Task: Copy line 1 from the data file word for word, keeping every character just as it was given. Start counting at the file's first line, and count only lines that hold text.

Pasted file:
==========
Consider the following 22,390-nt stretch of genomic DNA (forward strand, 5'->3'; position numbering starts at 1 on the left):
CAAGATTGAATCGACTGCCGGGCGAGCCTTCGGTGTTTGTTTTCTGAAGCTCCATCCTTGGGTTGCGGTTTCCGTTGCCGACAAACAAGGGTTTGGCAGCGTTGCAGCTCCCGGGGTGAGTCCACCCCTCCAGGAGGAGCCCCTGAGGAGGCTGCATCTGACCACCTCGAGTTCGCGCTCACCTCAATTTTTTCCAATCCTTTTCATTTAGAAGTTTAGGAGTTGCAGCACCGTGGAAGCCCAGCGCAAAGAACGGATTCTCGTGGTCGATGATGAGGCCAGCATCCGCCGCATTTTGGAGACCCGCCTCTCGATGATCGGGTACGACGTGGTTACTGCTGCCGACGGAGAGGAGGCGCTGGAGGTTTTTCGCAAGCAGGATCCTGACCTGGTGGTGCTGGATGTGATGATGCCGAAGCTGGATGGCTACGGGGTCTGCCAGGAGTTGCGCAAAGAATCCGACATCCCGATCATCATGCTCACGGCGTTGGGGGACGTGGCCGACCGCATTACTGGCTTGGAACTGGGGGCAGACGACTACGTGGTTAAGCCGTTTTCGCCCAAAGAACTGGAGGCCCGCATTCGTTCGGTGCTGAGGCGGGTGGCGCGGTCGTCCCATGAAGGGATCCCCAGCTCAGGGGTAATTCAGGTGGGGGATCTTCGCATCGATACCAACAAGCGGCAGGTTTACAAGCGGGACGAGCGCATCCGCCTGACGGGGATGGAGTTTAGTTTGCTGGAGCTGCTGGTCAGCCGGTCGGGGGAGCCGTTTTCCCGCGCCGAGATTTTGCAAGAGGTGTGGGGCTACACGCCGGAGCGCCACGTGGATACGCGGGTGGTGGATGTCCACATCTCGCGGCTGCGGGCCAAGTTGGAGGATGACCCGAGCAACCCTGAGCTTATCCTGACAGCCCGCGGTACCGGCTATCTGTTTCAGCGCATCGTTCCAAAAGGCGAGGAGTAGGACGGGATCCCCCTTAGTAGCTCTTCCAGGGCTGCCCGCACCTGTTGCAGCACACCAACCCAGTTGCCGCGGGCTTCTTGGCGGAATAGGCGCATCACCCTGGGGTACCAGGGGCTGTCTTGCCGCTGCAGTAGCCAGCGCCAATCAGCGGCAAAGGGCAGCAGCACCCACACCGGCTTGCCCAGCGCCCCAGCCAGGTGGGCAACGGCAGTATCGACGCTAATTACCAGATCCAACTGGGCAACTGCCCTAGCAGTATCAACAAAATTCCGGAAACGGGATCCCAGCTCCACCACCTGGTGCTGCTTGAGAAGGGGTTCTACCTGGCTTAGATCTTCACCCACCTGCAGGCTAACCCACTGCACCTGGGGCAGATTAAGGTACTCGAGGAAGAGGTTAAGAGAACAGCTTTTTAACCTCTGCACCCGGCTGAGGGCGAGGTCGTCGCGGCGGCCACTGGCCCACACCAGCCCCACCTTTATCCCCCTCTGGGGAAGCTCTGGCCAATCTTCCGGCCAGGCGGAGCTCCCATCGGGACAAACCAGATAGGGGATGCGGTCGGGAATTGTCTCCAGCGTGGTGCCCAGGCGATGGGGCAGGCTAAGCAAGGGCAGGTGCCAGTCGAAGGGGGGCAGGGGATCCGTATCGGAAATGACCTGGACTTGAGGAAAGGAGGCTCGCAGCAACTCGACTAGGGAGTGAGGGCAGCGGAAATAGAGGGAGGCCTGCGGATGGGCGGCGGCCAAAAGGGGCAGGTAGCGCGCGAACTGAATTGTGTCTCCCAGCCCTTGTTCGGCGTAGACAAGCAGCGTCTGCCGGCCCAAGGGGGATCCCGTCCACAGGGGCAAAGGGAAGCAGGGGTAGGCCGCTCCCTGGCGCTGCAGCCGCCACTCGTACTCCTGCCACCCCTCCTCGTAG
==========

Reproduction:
Consider the following 22,390-nt stretch of genomic DNA (forward strand, 5'->3'; position numbering starts at 1 on the left):